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Topic: Controlling 50+ RGB LEDS using Arduino (Read 2 times) previous topic - next topic


Nov 11, 2012, 10:32 pm Last Edit: Nov 11, 2012, 10:50 pm by Freumar Reason: 1
Alright so I've finally gotten all my parts to build my own RGB LED Strip. I am using the following schematic:

Only I am extending it for 50+. I have:

12v / 6A DC Power Supply
50 RGB LEDs (Datasheet - http://www.noodlehed.com/ebay/datasheets/HH-1000CRGBW810.pdf)
470 and 510 1/2 Watt Resistors
3 NPN Transistors (Datasheet - http://www.datasheetcatalog.org/datasheet/kec/MJE13005.pdf)

When I wire it all up, the RGB LED is so dim you can barely see it lit. I've got each color connected to Pins 4, 8 and 12 into the Base, the light wired up to the collector and the emitter to the ground.If I remove the transistors and directly connect the light to just the power supply, the light works perfectly and is as bright as can be, leading me to believe I'm not understanding something about these transistors and how to control them using the Arduino. To turn them on I am just using digitalWrite(pin, HIGH).

Also I do not have an base resistors for the transistors, I'm not sure if that could affect it. If I need the, can anyone tell me how to calculate the resistance required??

If anyone can explain to me why my LEDs are barely turning on that would be so helpful. I'm so close to being finished and this is all that's keeping me from it :(

To elaborate since I forgot a little bit...I am just testing this with one LED currently. When that one LED is powered using my power supply, it is dim. When powered using the USB from the Arduino it is slightly brighter but not fully lit. This is confusing because shouldn't it be brighter with the higher voltage and current the power supply gives??

If any more information is needed please just ask and I'll be happy to answer!!


Are you running them from the 12V supply or from some unspecified 7.2 to 9V supply?  That number is needed for calculating the current limiting resistors.

At 20 mA each * 50 LEDs you'll need 1A per color so 3A total.  Or were you planning on running them closer to their absolute maximum rating: 50 mA.

The base resistors protect the Arduino from having too much current drawn.  At 5V you want a resistor greater than 125 ohms so 200 is a good choice.
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I am using the 12v 6A external power supply to power the LED. And yes, I calculated that 3A will be needed for 50 so I bought the 6A power supply. And for the base resistor, if it's 200 ohms at 5v, what would it be at the 12v??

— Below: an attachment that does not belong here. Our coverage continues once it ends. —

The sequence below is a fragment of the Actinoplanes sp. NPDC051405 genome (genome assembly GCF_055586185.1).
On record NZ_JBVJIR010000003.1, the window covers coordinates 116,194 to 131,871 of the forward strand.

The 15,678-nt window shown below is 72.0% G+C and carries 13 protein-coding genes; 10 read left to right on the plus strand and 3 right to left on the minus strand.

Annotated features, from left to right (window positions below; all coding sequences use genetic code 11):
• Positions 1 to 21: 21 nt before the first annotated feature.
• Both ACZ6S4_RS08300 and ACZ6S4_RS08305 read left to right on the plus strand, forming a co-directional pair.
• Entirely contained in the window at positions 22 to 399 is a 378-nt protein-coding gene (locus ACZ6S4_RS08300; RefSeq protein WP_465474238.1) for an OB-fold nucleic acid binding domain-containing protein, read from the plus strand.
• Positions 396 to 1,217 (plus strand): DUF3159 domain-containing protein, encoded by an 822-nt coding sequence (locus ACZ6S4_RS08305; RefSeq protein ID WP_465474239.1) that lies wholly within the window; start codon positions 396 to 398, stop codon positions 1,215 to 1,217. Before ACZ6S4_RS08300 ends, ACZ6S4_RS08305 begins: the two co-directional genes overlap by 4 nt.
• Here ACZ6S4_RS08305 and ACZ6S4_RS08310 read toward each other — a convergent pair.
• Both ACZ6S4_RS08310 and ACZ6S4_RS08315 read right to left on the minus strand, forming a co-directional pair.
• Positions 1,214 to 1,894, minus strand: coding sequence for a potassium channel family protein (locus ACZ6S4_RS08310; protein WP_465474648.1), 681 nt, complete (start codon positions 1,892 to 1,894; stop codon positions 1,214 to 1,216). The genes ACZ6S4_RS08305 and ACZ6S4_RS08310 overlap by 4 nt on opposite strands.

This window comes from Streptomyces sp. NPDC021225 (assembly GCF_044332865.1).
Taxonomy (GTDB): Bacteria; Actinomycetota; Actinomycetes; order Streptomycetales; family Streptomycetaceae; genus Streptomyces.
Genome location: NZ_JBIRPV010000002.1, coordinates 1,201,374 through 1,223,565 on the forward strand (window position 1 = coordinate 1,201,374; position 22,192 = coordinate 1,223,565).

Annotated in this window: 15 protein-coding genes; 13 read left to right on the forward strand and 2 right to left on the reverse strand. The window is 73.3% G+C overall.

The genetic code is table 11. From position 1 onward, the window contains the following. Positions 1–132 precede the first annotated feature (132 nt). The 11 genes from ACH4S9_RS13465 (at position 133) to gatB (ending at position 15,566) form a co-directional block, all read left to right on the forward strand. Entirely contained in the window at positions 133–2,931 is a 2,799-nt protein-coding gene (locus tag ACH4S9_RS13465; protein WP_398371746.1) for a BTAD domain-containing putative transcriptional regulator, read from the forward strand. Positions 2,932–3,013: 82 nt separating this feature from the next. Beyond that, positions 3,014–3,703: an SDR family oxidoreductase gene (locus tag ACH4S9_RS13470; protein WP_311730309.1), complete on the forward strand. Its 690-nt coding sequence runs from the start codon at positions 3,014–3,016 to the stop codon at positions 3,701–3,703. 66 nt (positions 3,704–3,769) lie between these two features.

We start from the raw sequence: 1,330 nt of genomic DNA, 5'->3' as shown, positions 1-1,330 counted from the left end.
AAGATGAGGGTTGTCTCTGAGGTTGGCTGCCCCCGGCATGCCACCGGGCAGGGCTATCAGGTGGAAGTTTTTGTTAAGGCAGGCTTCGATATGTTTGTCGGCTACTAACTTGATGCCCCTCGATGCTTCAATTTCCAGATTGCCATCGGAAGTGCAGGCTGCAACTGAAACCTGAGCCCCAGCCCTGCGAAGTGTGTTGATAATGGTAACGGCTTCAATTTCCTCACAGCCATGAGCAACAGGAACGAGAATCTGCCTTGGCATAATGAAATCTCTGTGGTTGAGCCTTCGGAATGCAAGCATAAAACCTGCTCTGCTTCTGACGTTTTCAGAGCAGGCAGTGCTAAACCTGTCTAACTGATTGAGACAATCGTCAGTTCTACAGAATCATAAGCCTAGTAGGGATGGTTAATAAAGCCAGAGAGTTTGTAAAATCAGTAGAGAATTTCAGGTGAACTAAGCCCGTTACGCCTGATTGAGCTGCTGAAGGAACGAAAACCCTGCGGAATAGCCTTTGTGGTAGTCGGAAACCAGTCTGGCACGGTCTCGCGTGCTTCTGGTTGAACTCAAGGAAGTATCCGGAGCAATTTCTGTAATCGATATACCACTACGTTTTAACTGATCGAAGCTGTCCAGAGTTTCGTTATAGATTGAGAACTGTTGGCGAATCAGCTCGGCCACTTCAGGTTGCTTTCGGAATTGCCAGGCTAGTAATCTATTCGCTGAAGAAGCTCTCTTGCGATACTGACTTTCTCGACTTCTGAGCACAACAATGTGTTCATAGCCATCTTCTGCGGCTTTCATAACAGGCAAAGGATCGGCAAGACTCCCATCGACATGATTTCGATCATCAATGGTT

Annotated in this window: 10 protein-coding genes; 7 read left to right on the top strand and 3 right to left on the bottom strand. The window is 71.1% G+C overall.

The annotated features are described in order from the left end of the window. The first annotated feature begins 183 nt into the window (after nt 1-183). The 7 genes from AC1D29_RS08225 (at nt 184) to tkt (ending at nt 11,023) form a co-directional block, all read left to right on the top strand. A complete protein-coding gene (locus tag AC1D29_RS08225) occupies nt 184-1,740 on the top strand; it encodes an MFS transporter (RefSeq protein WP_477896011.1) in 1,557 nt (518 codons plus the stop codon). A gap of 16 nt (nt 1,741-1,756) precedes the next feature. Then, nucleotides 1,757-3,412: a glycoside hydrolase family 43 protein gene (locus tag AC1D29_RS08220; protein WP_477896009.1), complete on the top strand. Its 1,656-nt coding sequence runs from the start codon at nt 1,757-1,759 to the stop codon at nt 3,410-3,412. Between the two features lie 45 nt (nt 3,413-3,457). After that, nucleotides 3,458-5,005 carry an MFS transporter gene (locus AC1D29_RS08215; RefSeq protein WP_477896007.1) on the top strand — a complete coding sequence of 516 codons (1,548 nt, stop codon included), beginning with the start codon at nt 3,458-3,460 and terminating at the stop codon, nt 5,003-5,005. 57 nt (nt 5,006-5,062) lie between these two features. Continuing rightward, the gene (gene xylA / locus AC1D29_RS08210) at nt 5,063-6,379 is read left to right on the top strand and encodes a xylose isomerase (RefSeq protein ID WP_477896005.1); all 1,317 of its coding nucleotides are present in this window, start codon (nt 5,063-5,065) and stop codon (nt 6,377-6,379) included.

I am only doing this with one LED so far so this is why it's confusing me why the light it dim. I could understand if my power supply wasn't strong enough for all 50 or the arduino couldn't power all them...but I've only tested this with one LED so far. The LED is not broken so it should be full strength like it is when I directly connect it to the power supply without the transistors =/

Just remembered too which could be useful. When the arduino is powered with a 9v battery the LED doesn't even turn on, but when powered through USB it's brighter, but still pretty dim. I know the USB supplies more current, but with only one LED this shouldn't make a difference =/


There is another problem here,  the specs for the transistor you are using say that the gain ( basically collector current to base current ) can be as low as 19.

You want the transistor to switch hard on.

This means that to switch 1 amp it would need a base current of 52 mA, which is too much for the Arduino .

I would rather use a power mosfet which needs virtually no gate current, and acts as a less than 1 ohm resistor when on.

As to the illogical symptoms your test setup is displaying, are you sure you have the transistor wired correctly ?  the base is on the left when you look at the writing side , with the legs downwards.
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Nov 12, 2012, 03:05 am Last Edit: Nov 12, 2012, 03:08 am by Freumar Reason: 1
Yes, I'm sure I have it wired correctly, it's confusing the hell out of me too haha What you're saying makes sense that not enough current is being supplied to the transistor to turn it on. What is a MOSFET transistor? Does it work exactly the same way: base, collector, emitter...when base is supplied current it switches on? Would it be possible to use 6 of those transistors in total to make 3 Darlington pairs?? I'm new to using transistors so if any basic explanations could be given that would help so much.

I really appreciate the explanation regarding my transistors, very helpful in understanding them!!

Also if I do go for the MOSFET, what specs should I look for in handling 12V 6A? I'm assuming I'd need pretty good ones right?

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